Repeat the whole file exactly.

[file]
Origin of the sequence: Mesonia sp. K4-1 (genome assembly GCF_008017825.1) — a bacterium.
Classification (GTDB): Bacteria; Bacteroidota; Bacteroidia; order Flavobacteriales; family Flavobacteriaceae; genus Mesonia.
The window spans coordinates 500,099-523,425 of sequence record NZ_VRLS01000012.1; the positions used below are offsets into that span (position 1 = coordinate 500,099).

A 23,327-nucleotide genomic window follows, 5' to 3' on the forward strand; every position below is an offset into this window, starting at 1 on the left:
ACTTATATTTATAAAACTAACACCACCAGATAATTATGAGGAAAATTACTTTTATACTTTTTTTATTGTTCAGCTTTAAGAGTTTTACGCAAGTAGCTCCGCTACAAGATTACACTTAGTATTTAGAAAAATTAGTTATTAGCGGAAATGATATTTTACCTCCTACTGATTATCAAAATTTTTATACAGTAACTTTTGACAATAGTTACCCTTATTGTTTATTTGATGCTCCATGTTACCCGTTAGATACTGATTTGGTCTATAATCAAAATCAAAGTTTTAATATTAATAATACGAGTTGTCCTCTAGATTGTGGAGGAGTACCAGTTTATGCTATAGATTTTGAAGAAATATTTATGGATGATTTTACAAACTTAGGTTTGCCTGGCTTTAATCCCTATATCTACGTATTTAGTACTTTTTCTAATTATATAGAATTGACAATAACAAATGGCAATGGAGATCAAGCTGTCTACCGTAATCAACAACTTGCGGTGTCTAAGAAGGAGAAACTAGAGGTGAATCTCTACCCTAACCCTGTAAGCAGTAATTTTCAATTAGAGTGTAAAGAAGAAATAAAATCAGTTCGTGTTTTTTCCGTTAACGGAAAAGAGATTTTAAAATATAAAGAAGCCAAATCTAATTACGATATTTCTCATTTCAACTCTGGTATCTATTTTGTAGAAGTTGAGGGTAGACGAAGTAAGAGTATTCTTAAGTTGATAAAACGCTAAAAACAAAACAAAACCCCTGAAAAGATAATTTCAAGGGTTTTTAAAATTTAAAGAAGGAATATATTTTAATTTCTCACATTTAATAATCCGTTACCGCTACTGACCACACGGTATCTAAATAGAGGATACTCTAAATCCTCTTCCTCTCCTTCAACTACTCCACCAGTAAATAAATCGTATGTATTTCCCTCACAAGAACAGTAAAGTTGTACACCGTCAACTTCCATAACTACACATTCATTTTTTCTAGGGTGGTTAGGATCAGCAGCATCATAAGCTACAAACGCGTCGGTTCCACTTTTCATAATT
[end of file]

Origin of the sequence: Mesonia sp. K4-1 (genome assembly GCF_008017825.1) — a bacterium.
Classification (GTDB): Bacteria; Bacteroidota; Bacteroidia; order Flavobacteriales; family Flavobacteriaceae; genus Mesonia.
The window spans coordinates 500,099-523,425 of sequence record NZ_VRLS01000012.1; the positions used below are offsets into that span (position 1 = coordinate 500,099).

A 23,327-nucleotide genomic window follows, 5' to 3' on the forward strand; every position below is an offset into this window, starting at 1 on the left:
ACTTATATTTATAAAACTAACACCACCAGATAATTATGAGGAAAATTACTTTTATACTTTTTTTATTGTTCAGCTTTAAGAGTTTTACGCAAGTAGCTCCGCTACAAGATTACACTTAGTATTTAGAAAAATTAGTTATTAGCGGAAATGATATTTTACCTCCTACTGATTATCAAAATTTTTATACAGTAACTTTTGACAATAGTTACCCTTATTGTTTATTTGATGCTCCATGTTACCCGTTAGATACTGATTTGGTCTATAATCAAAATCAAAGTTTTAATATTAATAATACGAGTTGTCCTCTAGATTGTGGAGGAGTACCAGTTTATGCTATAGATTTTGAAGAAATATTTATGGATGATTTTACAAACTTAGGTTTGCCTGGCTTTAATCCCTATATCTACGTATTTAGTACTTTTTCTAATTATATAGAATTGACAATAACAAATGGCAATGGAGATCAAGCTGTCTACCGTAATCAACAACTTGCGGTGTCTAAGAAGGAGAAACTAGAGGTGAATCTCTACCCTAACCCTGTAAGCAGTAATTTTCAATTAGAGTGTAAAGAAGAAATAAAATCAGTTCGTGTTTTTTCCGTTAACGGAAAAGAGATTTTAAAATATAAAGAAGCCAAATCTAATTACGATATTTCTCATTTCAACTCTGGTATCTATTTTGTAGAAGTTGAGGGTAGACGAAGTAAGAGTATTCTTAAGTTGATAAAACGCTAAAAACAAAACAAAACCCCTGAAAAGATAATTTCAAGGGTTTTTAAAATTTAAAGAAGGAATATATTTTAATTTCTCACATTTAATAATCCGTTACCGCTACTGACCACACGGTATCTAAATAGAGGATACTCTAAATCCTCTTCCTCTCCTTCAACTACTCCACCAGTAAATAAATCGTATGTATTTCCCTCACAAGAACAGTAAAGTTGTACACCGTCAACTTCCATAACTACACATTCATTTTTTCTAGGGTGGTTAGGATCAGCAGCATCATAAGCTACAAACGCGTCGGTTCCACTTTTCATAATT